Why we should care about API restrictions

1 Jun 2023

Image: © sulit.photos/Stock.adobe.com

APIs allow computer programs to communicate with each other, with many uses including enabling researchers to gather data from social media apps and government agencies to issue automatic disaster alerts.

The recent wave of social media sites restricting their application programming interfaces (APIs) is causing concerns for various groups.

These interfaces are essentially ways for two computer programmes to communicate with each other. This allows organisations to share data both internally and to other developers.

There are various benefits surrounding the use of APIs. In the case of social media sites like Twitter and Reddit, APIs allow third parties to obtain publicly available data from these platforms, which can be used to create external apps that connect back to the site.

But there are also issues associated with APIs, such as the threat of cyberattacks. A report last year claimed that roughly 3,200 apps were leaking Twitter API keys and claimed these keys could be used to take over accounts.

As a result of these fears, some companies have been taking steps to restrict their API access in recent years. In 2018, Facebook rolled out a batch of API changes, following a discovery that a Facebook app had been leaking data on 120m users.

Attempts to monetise APIs

In recent months, certain sites have also taken steps to monitise access to their APIs. Reddit is the latest platform to do so and has been criticised by an app developer as a result.

The developer of the Apollo app – a popular iOS app for browsing Reddit – claims he could face costs of up to $20m a year as a result of Reddit’s new paid API model.

Developer Christian Selig claimed the new pricing model would charge the app for each ‘request’ made – which are essentially interactions by users.

“Even if I only kept subscription users, the average Apollo user uses 344 requests per day, which would cost $2.50 per month, which is over double what the subscription currently costs, so I’d be in the red every month,” Selig said.

Twitter also removed its free API in recent months and moved to a paid model system, which was one of many steps Elon Musk has taken to monetise the site as much as possible. The site also banned a batch of third-party apps in January, before quietly updating its developer agreement rules.

The importance of APIs

Twitter in particular has faced criticism in recent months for the new price of its API, which is reported to be roughly $42,000 per month.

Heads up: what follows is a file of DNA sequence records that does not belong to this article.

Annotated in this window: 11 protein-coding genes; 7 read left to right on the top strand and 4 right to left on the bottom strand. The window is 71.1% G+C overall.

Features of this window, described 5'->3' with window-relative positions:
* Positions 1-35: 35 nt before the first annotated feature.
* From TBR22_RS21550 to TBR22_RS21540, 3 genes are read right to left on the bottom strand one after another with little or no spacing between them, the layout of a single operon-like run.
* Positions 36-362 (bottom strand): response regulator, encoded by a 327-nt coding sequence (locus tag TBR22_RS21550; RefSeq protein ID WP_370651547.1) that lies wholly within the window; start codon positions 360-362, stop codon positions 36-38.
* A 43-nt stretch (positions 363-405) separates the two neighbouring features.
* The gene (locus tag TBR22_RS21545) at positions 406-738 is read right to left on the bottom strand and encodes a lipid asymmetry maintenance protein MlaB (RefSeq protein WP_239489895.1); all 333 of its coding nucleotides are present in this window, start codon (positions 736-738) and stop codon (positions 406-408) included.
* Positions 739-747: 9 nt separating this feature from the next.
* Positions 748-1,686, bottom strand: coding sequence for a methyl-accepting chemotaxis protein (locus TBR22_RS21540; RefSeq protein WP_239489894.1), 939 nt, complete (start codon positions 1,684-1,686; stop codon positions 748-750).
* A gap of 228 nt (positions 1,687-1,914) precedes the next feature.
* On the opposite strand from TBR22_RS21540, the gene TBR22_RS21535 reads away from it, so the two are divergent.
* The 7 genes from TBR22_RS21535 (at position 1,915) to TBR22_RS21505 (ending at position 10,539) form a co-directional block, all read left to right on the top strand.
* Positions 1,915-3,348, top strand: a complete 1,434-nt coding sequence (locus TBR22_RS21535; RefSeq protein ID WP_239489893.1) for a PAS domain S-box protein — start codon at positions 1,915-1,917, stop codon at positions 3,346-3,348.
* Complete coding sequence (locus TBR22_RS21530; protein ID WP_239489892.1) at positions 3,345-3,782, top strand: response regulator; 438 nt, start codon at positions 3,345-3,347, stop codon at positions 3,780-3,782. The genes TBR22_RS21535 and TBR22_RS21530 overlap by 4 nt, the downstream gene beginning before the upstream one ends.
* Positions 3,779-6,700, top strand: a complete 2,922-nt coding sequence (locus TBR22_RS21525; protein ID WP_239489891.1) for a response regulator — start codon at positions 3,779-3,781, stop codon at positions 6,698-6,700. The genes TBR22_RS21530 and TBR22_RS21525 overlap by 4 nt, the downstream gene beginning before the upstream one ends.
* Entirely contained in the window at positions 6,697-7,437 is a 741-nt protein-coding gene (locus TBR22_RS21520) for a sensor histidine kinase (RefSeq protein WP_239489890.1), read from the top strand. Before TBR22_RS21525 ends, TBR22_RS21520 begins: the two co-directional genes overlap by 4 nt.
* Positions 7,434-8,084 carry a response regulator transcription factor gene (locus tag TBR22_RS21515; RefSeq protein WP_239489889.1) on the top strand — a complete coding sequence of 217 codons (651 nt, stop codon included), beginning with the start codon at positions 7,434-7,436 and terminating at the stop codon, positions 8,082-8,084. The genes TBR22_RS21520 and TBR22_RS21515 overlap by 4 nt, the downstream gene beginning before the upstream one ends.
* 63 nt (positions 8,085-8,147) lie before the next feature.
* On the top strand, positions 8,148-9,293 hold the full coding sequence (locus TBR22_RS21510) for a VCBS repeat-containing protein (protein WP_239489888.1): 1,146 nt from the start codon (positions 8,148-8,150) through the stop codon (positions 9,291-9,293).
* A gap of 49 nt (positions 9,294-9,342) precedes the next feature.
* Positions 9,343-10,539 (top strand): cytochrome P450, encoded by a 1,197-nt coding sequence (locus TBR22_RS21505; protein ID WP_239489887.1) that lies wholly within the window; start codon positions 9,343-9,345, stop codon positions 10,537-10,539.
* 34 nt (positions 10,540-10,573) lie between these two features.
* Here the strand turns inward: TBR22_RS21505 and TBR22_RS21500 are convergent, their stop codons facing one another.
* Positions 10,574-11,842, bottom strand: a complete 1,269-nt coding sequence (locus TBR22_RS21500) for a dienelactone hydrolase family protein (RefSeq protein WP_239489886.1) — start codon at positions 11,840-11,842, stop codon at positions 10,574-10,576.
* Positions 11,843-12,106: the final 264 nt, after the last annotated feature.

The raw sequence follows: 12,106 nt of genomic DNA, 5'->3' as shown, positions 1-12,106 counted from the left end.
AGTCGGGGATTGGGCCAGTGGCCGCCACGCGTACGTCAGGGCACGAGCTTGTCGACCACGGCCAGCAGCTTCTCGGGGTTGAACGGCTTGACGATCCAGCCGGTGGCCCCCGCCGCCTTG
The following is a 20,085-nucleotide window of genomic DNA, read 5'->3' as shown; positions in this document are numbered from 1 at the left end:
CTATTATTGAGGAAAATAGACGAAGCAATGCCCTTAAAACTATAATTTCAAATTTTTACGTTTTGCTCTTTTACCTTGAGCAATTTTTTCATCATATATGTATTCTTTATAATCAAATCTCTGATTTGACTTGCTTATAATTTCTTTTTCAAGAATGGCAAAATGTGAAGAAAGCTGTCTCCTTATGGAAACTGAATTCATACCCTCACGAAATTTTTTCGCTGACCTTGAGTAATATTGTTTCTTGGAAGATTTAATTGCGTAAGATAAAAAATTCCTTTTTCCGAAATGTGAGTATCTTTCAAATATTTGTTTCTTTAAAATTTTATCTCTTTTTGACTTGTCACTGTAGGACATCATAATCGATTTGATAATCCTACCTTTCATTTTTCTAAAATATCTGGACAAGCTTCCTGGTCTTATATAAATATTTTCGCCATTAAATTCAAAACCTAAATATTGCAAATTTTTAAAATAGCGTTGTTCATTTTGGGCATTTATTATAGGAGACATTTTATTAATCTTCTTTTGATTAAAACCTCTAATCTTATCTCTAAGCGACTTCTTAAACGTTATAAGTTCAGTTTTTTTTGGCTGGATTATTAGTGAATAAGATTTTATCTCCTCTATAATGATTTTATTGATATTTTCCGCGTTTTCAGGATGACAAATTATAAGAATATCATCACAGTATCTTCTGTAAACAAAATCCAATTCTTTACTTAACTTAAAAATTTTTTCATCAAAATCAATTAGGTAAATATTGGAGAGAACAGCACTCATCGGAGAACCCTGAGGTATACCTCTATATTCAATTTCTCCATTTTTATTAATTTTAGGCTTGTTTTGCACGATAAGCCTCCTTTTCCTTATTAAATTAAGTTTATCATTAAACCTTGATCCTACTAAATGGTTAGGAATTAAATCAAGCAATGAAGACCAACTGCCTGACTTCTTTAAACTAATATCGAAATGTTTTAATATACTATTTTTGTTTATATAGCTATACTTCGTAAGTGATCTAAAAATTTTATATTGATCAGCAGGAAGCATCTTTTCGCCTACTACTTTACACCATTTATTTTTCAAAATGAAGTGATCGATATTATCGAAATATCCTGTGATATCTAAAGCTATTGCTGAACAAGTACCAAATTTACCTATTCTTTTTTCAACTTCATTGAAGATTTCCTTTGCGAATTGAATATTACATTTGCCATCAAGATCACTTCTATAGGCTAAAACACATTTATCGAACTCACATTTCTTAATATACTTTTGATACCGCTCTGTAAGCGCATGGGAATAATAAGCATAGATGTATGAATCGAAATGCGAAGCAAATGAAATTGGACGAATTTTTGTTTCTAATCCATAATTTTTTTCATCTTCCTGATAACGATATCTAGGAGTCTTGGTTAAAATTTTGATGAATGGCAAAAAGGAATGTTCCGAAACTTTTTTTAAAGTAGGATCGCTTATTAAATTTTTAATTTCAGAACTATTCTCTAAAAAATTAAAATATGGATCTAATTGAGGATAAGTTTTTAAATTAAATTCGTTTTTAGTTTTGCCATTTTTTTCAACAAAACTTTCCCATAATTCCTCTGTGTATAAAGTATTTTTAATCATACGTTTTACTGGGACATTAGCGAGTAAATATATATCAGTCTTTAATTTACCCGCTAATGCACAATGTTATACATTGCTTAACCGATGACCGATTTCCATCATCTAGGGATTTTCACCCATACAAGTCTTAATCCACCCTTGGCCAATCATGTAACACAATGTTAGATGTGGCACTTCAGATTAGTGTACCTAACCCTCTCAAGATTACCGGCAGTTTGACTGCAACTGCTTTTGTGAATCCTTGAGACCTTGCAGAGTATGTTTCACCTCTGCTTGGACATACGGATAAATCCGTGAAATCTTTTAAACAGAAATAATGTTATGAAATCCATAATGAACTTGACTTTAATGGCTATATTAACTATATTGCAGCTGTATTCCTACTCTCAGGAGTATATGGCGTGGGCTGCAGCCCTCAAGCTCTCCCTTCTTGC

But APIs are used for more than just entertainment apps or alternative ways to browse a platform. Researchers are able to collect website data through APIs, providing a useful means to acquire statistics for various projects.

In February, Dr Jon-Patrick Allem of the University of Southern California said the removal of a free API would delay the gathering of potential knowledge and “ultimately reduce the number of participants working to understand the world around us”.

Groups like The Coalition for Independent Technology Research echoed these concerns and called on Twitter to maintain free access to its API for researchers.

Twitter’s API is also used by many government and public service accounts, which provide information such as weather alerts, transport updates and emergency notifications. These accounts raised issues with the new paid API model, which caused Twitter to grant free API access to accounts that send out these types of critical notifications.

APIs are also being used as a way to share new technology among organisations, with a notable example being AI.

In March, ChatGPT creator OpenAI revealed its own API to help businesses integrate the advanced AI chatbot directly into their websites, apps and services.

Many companies appear to have jumped on this API offering, boosting the reach of the popular ChatGPT in recent months. But there is evidence that this API will also cause security concerns.

In February, a report by cybersecurity company Check Point claimed hacker forums shared ways to use OpenAI’s API to bypass ChatGPT barriers and spread malware.

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Leigh Mc Gowran is a journalist with Silicon Republic